Work Underway To Return Half Century Old Golf Course On South Coast To Native Wetlands

You hear a mix of nature, and man in some wetlands near UC Santa Barbara. There’s the chirping of birds, the wind blowing through brush, and the sound of earth movers off in the dance. Usually, the sound of earthmovers around wetlands is a bad thing for the environment, because it means development is taking away a slice of nature. But, bulldozers are going to be moving here on UCSB’s North Campus to help nature, by returning a half century old golf course to wetlands.

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California Coast News

A South Coast city has had a rash of commercial burglaries, and police are urging business operators to take extra precautions.

Eight of the commercial burglaries have taken place in Oxnard since April 23rd. The burglars are breaking into the businesses during the overnight areas, and are focusing on cash registers and safes.

Oxnard Police detectives note that while some businesses commonly leave some cash in registers so they are ready for use in the morning, that practice makes easing pickings for burglars.

A coalition of environmental groups on the Central and South Coasts have filed a lawsuit against a water district, saying a dam it operates isn’t releasing enough water to help endangered steelhead.

The lawsuit was filed by San Luis Obispo Coastkeeper and Los Padres ForestWatch against the Santa Maria Water Conservation District. The suit seeks an increase in water releases from Twitchell Dam, which is on the Cuyama River, which feeds into the Santa Maria River.

New information on a South Coast sewage spill this week shows it was much larger than first thought, but that the flow was stopped before it could reach a popular beach.

The spill occurred Tuesday morning in the Goleta area, and was initially estimated at about a thousand gallons. Goleta Sanitary District officials say a partially plugged sewer line sent raw sewage through a manhole near a bike path at Nogal and Nueces Drives, and into a creek bed.

You hear a mix of nature, and man in some wetlands near UC Santa Barbara.

There’s the chirping of birds, the wind blowing through brush, and the sound of earth movers off in the dance.

Usually, the sound of earthmovers around wetlands is a bad thing for the environment, because it means development is taking away a slice of nature. But, bulldozers are going to be moving here on UCSB’s North Campus to help nature, by returning a half century old golf course to wetlands.

(VCSO Photo)

A traffic stop on the South Coast has led to a massive drug bust, with more than a hundred thousand doses of methamphetamine seized.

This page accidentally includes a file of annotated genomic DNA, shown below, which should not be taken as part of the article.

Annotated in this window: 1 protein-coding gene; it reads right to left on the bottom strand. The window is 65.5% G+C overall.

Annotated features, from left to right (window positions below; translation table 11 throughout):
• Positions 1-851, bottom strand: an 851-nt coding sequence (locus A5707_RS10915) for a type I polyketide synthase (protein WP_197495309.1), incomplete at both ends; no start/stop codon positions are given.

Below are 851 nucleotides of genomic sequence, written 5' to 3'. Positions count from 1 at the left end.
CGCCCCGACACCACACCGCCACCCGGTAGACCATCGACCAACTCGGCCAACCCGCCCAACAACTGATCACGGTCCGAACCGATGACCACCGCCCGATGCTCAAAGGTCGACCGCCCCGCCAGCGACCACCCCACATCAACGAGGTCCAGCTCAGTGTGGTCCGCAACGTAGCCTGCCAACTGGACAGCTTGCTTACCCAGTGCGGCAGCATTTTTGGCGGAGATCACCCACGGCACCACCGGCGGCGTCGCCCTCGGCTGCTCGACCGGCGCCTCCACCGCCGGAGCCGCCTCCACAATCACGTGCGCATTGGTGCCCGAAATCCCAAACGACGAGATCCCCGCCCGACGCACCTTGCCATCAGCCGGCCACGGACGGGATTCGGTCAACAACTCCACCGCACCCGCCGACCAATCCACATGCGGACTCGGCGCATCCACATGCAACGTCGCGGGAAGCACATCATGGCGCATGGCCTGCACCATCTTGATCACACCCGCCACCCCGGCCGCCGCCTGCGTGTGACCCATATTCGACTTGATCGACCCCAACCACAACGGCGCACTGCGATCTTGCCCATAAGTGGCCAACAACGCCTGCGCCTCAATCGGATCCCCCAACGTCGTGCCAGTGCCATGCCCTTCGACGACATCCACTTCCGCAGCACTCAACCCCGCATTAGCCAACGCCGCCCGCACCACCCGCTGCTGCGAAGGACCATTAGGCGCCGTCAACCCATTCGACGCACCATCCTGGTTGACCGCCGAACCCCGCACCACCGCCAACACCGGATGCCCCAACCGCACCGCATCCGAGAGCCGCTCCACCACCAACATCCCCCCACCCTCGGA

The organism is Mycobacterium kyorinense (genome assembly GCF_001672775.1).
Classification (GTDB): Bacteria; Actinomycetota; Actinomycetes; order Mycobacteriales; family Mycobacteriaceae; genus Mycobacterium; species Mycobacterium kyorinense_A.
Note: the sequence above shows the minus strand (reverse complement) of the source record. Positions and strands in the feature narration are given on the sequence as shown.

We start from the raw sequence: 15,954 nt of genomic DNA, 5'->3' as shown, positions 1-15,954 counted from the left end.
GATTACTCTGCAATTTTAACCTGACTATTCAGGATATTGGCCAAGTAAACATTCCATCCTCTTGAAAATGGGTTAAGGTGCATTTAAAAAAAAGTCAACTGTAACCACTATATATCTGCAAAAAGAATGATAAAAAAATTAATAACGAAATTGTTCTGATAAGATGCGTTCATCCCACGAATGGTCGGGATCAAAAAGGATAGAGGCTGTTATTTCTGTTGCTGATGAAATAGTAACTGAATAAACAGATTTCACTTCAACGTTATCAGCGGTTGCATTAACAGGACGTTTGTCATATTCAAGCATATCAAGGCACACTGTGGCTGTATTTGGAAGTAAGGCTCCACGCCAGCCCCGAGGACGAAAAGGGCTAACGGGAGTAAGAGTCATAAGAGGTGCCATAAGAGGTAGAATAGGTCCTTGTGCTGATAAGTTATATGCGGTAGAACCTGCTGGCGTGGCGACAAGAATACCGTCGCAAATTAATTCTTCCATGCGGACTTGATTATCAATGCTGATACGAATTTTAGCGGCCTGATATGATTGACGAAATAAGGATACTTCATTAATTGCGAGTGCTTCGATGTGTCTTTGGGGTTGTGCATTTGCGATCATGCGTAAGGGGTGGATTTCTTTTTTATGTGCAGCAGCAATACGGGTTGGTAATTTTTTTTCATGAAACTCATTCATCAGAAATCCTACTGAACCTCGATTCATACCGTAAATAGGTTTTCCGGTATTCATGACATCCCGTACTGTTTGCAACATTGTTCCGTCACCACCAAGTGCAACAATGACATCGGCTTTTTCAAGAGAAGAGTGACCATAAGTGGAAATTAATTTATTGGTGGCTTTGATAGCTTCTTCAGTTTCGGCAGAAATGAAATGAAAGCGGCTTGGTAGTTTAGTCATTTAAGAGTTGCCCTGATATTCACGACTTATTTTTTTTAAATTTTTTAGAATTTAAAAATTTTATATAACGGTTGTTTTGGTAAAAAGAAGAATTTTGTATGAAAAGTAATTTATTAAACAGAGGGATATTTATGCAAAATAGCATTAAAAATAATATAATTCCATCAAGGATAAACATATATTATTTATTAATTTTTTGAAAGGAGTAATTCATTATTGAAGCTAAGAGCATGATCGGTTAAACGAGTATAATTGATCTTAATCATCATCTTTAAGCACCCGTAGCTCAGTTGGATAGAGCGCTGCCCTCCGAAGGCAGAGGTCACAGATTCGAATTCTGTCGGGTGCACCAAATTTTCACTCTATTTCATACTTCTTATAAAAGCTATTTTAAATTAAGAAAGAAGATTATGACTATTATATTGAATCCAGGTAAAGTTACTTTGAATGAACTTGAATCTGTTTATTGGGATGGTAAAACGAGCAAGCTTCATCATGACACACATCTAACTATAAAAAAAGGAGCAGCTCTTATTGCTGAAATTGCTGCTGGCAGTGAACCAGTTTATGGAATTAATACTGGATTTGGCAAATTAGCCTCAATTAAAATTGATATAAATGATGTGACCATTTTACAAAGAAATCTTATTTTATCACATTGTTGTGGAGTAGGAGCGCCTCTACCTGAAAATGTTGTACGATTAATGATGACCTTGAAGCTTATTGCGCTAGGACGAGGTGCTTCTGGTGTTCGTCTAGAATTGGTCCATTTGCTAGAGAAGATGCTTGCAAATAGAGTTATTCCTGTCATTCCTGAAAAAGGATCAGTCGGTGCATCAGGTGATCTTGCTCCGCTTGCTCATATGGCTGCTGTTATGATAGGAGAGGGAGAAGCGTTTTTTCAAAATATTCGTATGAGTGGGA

A Ventura County Sheriff’s deputy stopped a car Saturday night near Rose Avenue and Ives Avenue in Oxnard for a possible traffic violation. The deputy says they discovered Daniel Sanchez of Poway was driving with an expired license.

The officer aided by Oxnard Police then searched the car.

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Tech Incubator On South Coast Helps Ideas Like Program To Help Those With Autism Become Reality

One in 68 children in America are on the autism spectrum. Many of these kids will grow up and have a hard time finding a job, not because of a lack of capability, but because they don’t have the social skills to find the positions. A Ventura County college student decided to try to help with that problem with a new project: “Coding Autism.”

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Sea lions - especially pups - are starving and malnourished.

Scientists say the fate of some sea lions this year may not be much better than last year, when 33-hundred pups were stranded.

There's lots of evidence that getting too little sleep is associated with overeating and an increased body weight.

The question is, why? Part of the answer seems to be that skimping on sleep can disrupt our circadian rhythms. Lack of sleep can also alter hunger and satiety hormones.

American troops in Iraq are interrogating a leader of the Islamic State after capturing him in a special operations raid, according to national security officials in Washington.

The Pentagon will not say much about the ISIS leader, including his name, where in Iraq he was captured or what role he played in the terrorist group. Revealing too much about the raid would imperil a new push to target and capture ISIS leaders, officials warned.

Republican representatives continue to question the need for about $2 billion in emergency funding requested by the Obama administration to respond to the Zika virus.

Congressmen including Dr. Michael Burgess, R-Texas, asked in a hearing of an Energy and Commerce subcommittee Wednesday whether funds earmarked for combating the Ebola virus couldn't be transferred to the fight against Zika virus.

(Photo by Mike Eliason)

Former First Lady Laura Bush is on the South Coast today for a private speaking engagement.

The Department of Health and Human Services says it is expanding its Head Start program in Flint, Mich., with $3.6 million in one-time funding.

It's an effort to combat the developmental effects on kids from the city's lead-laced water.

The effects of lead exposure are lifelong and can cause "learning disabilities, behavioral problems and mental retardation," according to the World Health Organization.

The nation’s second largest sporting goods chain announced plans to close one of its half dozen Central and South Coast locations as part of a bankruptcy filing.

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KELLY MCEVERS, HOST:

Copyright 2017 NPR. To see more, visit http://www.npr.org/.

AUDIE CORNISH, HOST:

So Kelly, did you catch the magic number the congressman mentioned?

KELLY MCEVERS, HOST:

I did - 1,237 - that's the number of delegates a Republican candidate needs to win the nomination - a simple majority, right?

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